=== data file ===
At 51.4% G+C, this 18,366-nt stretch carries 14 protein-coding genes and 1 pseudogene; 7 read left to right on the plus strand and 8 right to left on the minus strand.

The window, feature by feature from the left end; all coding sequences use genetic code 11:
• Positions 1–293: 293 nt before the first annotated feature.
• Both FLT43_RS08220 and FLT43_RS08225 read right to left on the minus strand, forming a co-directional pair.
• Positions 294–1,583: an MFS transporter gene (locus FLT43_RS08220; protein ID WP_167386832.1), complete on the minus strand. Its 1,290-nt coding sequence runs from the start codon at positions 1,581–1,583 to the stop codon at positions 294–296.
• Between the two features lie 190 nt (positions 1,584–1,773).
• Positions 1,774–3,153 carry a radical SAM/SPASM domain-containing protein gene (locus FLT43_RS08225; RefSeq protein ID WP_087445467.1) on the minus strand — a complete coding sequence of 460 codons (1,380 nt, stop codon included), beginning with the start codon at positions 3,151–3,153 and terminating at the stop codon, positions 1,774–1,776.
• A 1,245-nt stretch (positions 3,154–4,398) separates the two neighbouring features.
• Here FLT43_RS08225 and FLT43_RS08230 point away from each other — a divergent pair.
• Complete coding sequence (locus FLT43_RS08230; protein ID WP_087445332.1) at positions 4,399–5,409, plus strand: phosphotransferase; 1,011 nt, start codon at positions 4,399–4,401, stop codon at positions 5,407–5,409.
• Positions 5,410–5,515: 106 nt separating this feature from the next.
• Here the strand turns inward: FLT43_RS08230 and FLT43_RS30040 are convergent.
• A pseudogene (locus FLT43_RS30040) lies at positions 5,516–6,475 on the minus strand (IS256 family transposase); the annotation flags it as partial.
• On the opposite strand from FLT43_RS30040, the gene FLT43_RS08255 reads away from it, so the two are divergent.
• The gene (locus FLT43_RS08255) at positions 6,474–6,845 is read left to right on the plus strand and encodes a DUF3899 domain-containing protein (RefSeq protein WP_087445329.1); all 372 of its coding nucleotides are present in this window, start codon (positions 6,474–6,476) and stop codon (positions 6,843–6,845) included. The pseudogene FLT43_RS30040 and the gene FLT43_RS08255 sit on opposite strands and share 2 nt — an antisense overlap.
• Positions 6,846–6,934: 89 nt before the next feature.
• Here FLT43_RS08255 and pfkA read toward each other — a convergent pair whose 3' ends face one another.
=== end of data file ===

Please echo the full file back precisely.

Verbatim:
At 51.4% G+C, this 18,366-nt stretch carries 14 protein-coding genes and 1 pseudogene; 7 read left to right on the plus strand and 8 right to left on the minus strand.

The window, feature by feature from the left end; all coding sequences use genetic code 11:
• Positions 1–293: 293 nt before the first annotated feature.
• Both FLT43_RS08220 and FLT43_RS08225 read right to left on the minus strand, forming a co-directional pair.
• Positions 294–1,583: an MFS transporter gene (locus FLT43_RS08220; protein ID WP_167386832.1), complete on the minus strand. Its 1,290-nt coding sequence runs from the start codon at positions 1,581–1,583 to the stop codon at positions 294–296.
• Between the two features lie 190 nt (positions 1,584–1,773).
• Positions 1,774–3,153 carry a radical SAM/SPASM domain-containing protein gene (locus FLT43_RS08225; RefSeq protein ID WP_087445467.1) on the minus strand — a complete coding sequence of 460 codons (1,380 nt, stop codon included), beginning with the start codon at positions 3,151–3,153 and terminating at the stop codon, positions 1,774–1,776.
• A 1,245-nt stretch (positions 3,154–4,398) separates the two neighbouring features.
• Here FLT43_RS08225 and FLT43_RS08230 point away from each other — a divergent pair.
• Complete coding sequence (locus FLT43_RS08230; protein ID WP_087445332.1) at positions 4,399–5,409, plus strand: phosphotransferase; 1,011 nt, start codon at positions 4,399–4,401, stop codon at positions 5,407–5,409.
• Positions 5,410–5,515: 106 nt separating this feature from the next.
• Here the strand turns inward: FLT43_RS08230 and FLT43_RS30040 are convergent.
• A pseudogene (locus FLT43_RS30040) lies at positions 5,516–6,475 on the minus strand (IS256 family transposase); the annotation flags it as partial.
• On the opposite strand from FLT43_RS30040, the gene FLT43_RS08255 reads away from it, so the two are divergent.
• The gene (locus FLT43_RS08255) at positions 6,474–6,845 is read left to right on the plus strand and encodes a DUF3899 domain-containing protein (RefSeq protein WP_087445329.1); all 372 of its coding nucleotides are present in this window, start codon (positions 6,474–6,476) and stop codon (positions 6,843–6,845) included. The pseudogene FLT43_RS30040 and the gene FLT43_RS08255 sit on opposite strands and share 2 nt — an antisense overlap.
• Positions 6,846–6,934: 89 nt before the next feature.
• Here FLT43_RS08255 and pfkA read toward each other — a convergent pair whose 3' ends face one another.